IZA DP No. 9466: What Do Unions Do in Times of Economic Crisis? Evidence from Central and Eastern Europe
published in: European Journal of Industrial Relations, 2017, 23 (1), 81-96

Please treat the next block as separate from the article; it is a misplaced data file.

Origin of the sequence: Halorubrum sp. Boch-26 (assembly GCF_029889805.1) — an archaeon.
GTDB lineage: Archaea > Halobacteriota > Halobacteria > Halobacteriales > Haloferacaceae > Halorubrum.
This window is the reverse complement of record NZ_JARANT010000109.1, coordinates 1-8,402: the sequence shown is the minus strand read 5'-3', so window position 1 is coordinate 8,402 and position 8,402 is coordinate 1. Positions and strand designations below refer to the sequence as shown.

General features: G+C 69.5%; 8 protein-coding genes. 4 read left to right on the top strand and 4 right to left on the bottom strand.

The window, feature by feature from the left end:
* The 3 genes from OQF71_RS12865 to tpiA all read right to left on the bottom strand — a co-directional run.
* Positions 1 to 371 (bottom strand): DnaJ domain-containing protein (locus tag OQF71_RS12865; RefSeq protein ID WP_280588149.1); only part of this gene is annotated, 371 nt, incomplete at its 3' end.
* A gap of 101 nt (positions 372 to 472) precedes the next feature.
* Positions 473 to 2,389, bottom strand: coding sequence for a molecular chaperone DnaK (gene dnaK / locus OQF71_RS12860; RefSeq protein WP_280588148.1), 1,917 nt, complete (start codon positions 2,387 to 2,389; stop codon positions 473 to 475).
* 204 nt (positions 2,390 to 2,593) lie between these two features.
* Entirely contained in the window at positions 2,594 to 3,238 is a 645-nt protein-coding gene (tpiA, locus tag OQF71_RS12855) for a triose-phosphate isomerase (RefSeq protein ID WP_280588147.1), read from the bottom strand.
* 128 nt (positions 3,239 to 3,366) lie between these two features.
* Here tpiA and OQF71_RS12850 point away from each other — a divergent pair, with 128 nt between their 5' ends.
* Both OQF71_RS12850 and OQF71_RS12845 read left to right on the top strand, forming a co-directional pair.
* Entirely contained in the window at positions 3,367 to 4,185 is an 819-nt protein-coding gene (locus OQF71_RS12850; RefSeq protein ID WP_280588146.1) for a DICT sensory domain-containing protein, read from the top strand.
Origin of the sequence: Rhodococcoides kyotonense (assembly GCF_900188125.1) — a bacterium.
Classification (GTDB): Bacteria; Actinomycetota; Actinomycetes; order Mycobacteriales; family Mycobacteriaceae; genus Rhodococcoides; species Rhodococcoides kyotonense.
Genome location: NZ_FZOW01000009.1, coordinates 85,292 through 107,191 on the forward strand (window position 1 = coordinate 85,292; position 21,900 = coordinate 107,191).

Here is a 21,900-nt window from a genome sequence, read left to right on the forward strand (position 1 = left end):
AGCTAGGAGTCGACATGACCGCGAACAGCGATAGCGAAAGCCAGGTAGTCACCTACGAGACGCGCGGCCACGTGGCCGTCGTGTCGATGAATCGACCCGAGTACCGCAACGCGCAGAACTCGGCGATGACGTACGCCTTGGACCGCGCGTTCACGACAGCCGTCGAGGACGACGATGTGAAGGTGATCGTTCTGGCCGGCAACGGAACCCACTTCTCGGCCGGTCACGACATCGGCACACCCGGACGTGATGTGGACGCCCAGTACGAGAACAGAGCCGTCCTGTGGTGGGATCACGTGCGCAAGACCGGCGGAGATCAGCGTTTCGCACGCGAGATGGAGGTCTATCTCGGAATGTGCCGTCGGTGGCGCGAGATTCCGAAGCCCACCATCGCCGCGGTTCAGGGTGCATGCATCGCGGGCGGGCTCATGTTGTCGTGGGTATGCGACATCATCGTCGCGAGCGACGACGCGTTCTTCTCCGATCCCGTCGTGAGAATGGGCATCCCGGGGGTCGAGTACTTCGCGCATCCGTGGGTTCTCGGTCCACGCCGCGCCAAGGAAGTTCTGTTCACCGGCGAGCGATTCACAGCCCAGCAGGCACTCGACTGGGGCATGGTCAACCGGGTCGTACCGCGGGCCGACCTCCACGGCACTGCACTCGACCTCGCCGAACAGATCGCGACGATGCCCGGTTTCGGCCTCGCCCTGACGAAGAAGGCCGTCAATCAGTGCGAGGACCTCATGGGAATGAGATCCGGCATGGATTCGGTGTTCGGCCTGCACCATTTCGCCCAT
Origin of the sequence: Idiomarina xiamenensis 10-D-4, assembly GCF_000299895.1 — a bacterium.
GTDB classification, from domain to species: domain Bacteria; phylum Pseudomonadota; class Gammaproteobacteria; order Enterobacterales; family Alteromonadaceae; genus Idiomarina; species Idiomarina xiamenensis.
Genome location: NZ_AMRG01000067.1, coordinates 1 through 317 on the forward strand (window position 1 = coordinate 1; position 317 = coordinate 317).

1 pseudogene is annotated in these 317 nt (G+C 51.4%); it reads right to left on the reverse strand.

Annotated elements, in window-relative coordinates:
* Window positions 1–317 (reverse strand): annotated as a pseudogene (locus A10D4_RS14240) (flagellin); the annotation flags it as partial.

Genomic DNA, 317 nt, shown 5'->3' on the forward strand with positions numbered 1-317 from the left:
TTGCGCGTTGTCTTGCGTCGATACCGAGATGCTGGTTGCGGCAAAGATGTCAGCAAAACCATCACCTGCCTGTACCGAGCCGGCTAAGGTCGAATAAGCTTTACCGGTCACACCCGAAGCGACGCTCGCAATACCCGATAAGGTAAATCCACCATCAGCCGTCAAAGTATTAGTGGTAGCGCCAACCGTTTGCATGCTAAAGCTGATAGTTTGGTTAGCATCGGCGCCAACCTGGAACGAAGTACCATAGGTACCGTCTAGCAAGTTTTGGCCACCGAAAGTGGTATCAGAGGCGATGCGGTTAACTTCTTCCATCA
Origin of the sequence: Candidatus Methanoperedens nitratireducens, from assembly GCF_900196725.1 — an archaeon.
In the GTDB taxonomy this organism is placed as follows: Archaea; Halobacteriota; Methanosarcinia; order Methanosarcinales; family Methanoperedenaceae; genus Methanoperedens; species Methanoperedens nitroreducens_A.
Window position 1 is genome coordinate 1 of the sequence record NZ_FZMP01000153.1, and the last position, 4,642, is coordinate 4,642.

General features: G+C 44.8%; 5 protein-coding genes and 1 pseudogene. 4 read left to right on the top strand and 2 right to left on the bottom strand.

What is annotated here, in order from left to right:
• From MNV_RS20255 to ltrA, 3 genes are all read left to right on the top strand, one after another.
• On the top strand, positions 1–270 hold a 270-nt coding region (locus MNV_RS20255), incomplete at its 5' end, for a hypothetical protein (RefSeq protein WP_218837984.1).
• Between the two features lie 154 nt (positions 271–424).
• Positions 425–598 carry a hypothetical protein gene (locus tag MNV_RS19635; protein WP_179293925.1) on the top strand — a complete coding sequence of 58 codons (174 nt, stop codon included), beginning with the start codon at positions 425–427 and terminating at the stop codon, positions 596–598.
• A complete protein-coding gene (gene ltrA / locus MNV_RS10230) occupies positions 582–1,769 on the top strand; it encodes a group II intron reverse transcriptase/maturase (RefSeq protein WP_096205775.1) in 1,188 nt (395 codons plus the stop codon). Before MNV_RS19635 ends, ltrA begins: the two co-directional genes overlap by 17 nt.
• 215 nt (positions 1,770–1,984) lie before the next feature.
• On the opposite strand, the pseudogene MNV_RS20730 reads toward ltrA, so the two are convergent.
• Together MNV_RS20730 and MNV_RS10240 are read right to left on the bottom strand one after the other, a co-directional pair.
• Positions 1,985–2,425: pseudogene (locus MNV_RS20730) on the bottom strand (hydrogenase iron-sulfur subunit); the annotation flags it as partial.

Over the last two decades, trade union membership in Central and Eastern Europe has been in continuous decline and there is a common perception that trade unions in the region are weak. However, little is known about the actual relevance of trade unions for individual workers in the post-socialist world. We explore the role that trade unions played in protecting their members from the negative effects of the global economic crisis. Using data for twenty one post-socialist countries from the Life in Transition-2 survey, we find that trade union members were less likely than similar non-members to lose their jobs during the crisis. This beneficial effect of trade union membership was more pronounced in countries which were hit by the crisis harder. At the same time, union members were more likely to experience a wage reduction, suggesting that unions were engaged in concession bargaining. Overall, our results challenge the common view that trade unions in the post-socialist countries are weak and irrelevant.